It include promises to create 1 million jobs, an action plan for women, daycare investments, support for workers and businesses hit by COVID-19 and a plan for climate change.

Taxing the rich and a handgun grab were also promised in a speech that barely touched on the West and didn’t mention pipelines at all.

The 54-minute speech was a huge promise list of spending that will end up costing tens or hundreds of billions of dollars.

The speech said the Liberals will focus on four main elements in the coming Parliament.

The first element will be to fight the pandemic, the speech said, noting 9,000 Canadians have died from COVID-19.

The Liberals vowed to help any businesses shut down by new health orders during the country’s reopening.

The second element will be to “support people and businesses…for as long as it take.”

The Liberals vowed to create more than 1 million new jobs with direct spending, more training programs and incentives for businesses to hire.

The speech said the government will replace the current CERB program with the Canada Recovery benefit.

The Canadian Emergency Wage Subsidy program until the summer of 2021,

“Canadians shouldn’t have to take on debt the government is better able to shoulder.”

The third pillar will be to “build back a stronger and more resilient Canada.”

The speech noted the pandemic has been especially hard on women leaving moms “with the impossible choice between kids and career.”

The Liberals announced a “significant and long-term investment” into child care across the country. The programs will also include after school care. It also announced further strategies for female entrepreneurs.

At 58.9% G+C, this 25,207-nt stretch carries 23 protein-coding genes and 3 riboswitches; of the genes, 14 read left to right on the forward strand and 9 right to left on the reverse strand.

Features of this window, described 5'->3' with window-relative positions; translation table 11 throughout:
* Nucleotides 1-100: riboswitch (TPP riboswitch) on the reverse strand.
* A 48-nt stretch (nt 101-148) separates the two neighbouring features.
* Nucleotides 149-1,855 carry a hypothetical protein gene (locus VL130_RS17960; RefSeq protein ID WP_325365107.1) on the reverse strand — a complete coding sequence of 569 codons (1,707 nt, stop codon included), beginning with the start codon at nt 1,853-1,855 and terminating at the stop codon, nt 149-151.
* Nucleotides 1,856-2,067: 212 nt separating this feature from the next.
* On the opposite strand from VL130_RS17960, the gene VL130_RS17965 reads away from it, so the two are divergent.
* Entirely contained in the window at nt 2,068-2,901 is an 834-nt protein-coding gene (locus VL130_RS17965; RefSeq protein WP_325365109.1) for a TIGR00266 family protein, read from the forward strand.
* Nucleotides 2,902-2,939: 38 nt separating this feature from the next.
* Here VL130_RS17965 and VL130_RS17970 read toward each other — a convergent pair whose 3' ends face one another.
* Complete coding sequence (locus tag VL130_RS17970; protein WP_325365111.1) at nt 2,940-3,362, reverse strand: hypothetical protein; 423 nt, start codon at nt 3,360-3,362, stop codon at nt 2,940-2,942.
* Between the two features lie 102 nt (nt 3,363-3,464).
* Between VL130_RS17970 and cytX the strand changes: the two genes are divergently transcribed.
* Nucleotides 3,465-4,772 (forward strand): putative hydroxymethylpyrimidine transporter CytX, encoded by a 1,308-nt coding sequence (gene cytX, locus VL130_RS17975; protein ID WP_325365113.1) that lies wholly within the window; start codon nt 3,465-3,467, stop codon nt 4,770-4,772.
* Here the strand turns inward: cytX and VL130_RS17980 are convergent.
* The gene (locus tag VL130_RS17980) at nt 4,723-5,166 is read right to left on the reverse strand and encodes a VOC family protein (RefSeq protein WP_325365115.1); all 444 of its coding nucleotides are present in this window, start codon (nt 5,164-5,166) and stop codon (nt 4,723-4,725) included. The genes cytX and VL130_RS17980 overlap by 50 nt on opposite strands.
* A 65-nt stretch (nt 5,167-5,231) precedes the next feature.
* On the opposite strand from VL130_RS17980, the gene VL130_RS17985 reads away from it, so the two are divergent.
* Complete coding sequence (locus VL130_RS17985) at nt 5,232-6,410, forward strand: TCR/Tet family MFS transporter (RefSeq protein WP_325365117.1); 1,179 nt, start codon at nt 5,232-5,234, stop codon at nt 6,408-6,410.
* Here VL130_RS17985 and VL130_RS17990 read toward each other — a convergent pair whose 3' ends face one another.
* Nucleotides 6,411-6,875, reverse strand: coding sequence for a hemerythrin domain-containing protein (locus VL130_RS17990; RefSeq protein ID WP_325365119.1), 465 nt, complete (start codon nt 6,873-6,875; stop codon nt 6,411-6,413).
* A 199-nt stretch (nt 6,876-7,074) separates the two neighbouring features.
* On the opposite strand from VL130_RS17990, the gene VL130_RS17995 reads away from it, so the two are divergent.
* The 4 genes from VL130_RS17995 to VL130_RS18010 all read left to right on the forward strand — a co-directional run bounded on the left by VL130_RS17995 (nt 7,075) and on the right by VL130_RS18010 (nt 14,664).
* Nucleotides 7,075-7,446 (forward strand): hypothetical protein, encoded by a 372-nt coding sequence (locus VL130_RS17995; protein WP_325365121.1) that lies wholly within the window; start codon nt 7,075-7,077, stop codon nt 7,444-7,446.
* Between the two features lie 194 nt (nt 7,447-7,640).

Climate change will be a “cornerstone” of Liberal policy.

The speech said the Liberals plan to exceed 2030 carbon emission targets and make plans for a net-zero economy by 2050 a law.

It said it will continue with its carbon taxing while coming up with a plan to retro-fit Canadian homes with new environmental technology. It vowed more transit options across the country along with cheaper electric cars.

A new federal fund will also be launched to attract investment in carbon reduction businesses.

The Liberals vowed to support the energy industry, foresters and rancher in their efforts to reduce carbon emissions.

“It can’t be free to pollute,” the speech read.

The Liberals also vowed to revive the Canada Water Agency and work on the economy of fishers and coastal communities.

The speech said Liberals will focus on helping the middle class and taxing “extreme wealth” along with closing tax loopholes.

The Liberals also vowed to go after digital giants like Google and Netflix to make sure they pay their fare share.

“This must change and will change,” the speech said.

Noting residents of long term-care homes were hard hit by the pandemic, the speech announced there would be changes to the Criminal Code to penalize negligent owners.

Along with the provinces help, new national standards for old age homes will be brought in.

The government vowed to move quicker with a national Phramacare program.

It repeated Liberal vows to ban handguns in cities and will take steps to address violence against women. New battered womens’ shelters will also be funded.

The government also vowed to work quicker on the issue of systemic racism in the country and move forward with reconciliation with Indigenous peoples.

It will include plans to combat online hate groups and vowed to make sure the justice system doesn’t discriminate against minorities.

The government also committed to more oversight for the RCMP.

More money was also promised for overseas countries to develop and defeat the pandemic.

Strengthening the Official Languages Act, increasing immigration and working to free two Canadians detained by China are also on the governments to-do list.

Finally, the speech said the Liberals will focus on “standing up for who we are as Canadians.”

The speech was read by embattled Gov.-Gen Julie Payette, who is under investigation for workplace harassment.

Dave Naylor is the News Editor of the Western Standard
dnaylor@westernstandardonline.com
TWITTER: Twitter.com/nobby7694